Oakland’s Facial Recognition Ban Sets Stage for Similar Laws Nationwide
The city of Oakland took their ban on use of facial recognition software a step further Tuesday with another unanimous vote in city council. The ordinance barring municipal use of the software will be voted on once more in September and is expected to pass without objection, making Oakland the third U.S. city to pass such a ban.
The argument against use of facial recognition, especially in law enforcement, is epitomized in Oakland and it’s history of tension with police. During the initial city council vote July 16, an elderly black resident spoke directly about the underlying issue during public comment. She said:
“Every time my son and grandson step outside, they’re dealing with racial profiling. It’s not about technology. How are you going to talk about facial recognition technology when [you have] never dealt with racism and racial profiling?”
The city’s police department has been federally monitored under a Negotiated Settlement Agreement for 16 years as a result of the “Riders” scandal where a group of rogue officers were accused of framing and assaulting Oakland citizens. Although Chief Anne Kirkpatrick established a goal to reach full oversight compliance in 2019, the department is suspected of backsliding into old habits and it does not appear the court-appointed monitor will be relieved of duties any time soon.
Providing law enforcement with technology that disadvantages the public has enormous potential for misuse and harm in a city like Oakland, but they are not alone. City council members in San Francisco and Somerville, Mass. have already passed similar bans. The ease of approval and public support the three cities have shared as they passed the protective legislation has the American Civil Liberties Union encouraged about ban ordinances still to come and the possibility of more broad regulation.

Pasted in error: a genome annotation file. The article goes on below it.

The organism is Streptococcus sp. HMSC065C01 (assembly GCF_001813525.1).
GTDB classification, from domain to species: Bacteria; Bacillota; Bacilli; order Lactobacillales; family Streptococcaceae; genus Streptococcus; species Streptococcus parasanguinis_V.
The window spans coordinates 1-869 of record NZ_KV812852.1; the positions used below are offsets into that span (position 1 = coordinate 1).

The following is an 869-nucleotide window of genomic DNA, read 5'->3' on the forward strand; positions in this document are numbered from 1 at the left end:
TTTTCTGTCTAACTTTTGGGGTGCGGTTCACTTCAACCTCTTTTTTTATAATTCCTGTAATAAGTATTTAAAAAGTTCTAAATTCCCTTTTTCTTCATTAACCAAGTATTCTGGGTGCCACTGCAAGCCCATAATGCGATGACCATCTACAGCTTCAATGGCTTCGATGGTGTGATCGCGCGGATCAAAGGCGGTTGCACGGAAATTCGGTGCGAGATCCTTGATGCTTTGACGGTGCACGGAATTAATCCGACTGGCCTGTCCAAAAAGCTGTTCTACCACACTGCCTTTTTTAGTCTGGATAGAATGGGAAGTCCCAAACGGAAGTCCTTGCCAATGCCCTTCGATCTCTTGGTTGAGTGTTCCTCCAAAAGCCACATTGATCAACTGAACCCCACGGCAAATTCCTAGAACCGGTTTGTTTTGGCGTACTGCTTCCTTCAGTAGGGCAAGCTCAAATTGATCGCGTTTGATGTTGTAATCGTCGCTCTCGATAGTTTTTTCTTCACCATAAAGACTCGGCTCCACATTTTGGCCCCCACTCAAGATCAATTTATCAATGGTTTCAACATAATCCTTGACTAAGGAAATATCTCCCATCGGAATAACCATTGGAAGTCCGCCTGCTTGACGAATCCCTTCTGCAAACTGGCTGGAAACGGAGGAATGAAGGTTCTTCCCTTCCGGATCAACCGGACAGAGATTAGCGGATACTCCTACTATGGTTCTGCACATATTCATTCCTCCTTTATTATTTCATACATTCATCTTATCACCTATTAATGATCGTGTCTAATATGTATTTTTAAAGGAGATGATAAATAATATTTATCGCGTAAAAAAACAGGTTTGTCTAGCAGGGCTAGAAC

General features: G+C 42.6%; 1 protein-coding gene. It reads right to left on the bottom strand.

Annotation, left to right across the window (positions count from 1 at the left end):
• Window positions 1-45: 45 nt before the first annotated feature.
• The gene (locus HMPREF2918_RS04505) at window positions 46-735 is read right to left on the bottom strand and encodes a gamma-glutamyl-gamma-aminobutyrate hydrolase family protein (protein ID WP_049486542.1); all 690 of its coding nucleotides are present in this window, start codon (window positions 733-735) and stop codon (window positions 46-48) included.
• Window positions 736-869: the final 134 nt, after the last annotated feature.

Though some recognize the benefits of facial recognition software in solving crimes, many others note that the technology is imperfect and can result in false identification. Others are concerned about the “mission creep” invasion of digital privacy and advocates have been vocal about the consequences for immigrants if agencies like Immigration and Customs Enforcement are given such a surveillance tool. It should be noted that ICE is already using facial recognition software to mine through state driver’s license databases.
A broader law requiring government or law enforcement agencies to obtain city council approval before purchasing surveillance equipment or software has already been passed in 13 cities, making it easy to transition to a full-scale ban with the swipe of an amendment, as was the case in Oakland. The ACLU hopes the trend continues across the country and forces a national discussion on surveillance and the privacy rights of residents. As Brian Hofer, chair of the Oakland Privacy Commission, told the Daily Beast:
“Oakland is where we push the envelope and test things out and see if we can spread it to other jurisdictions.”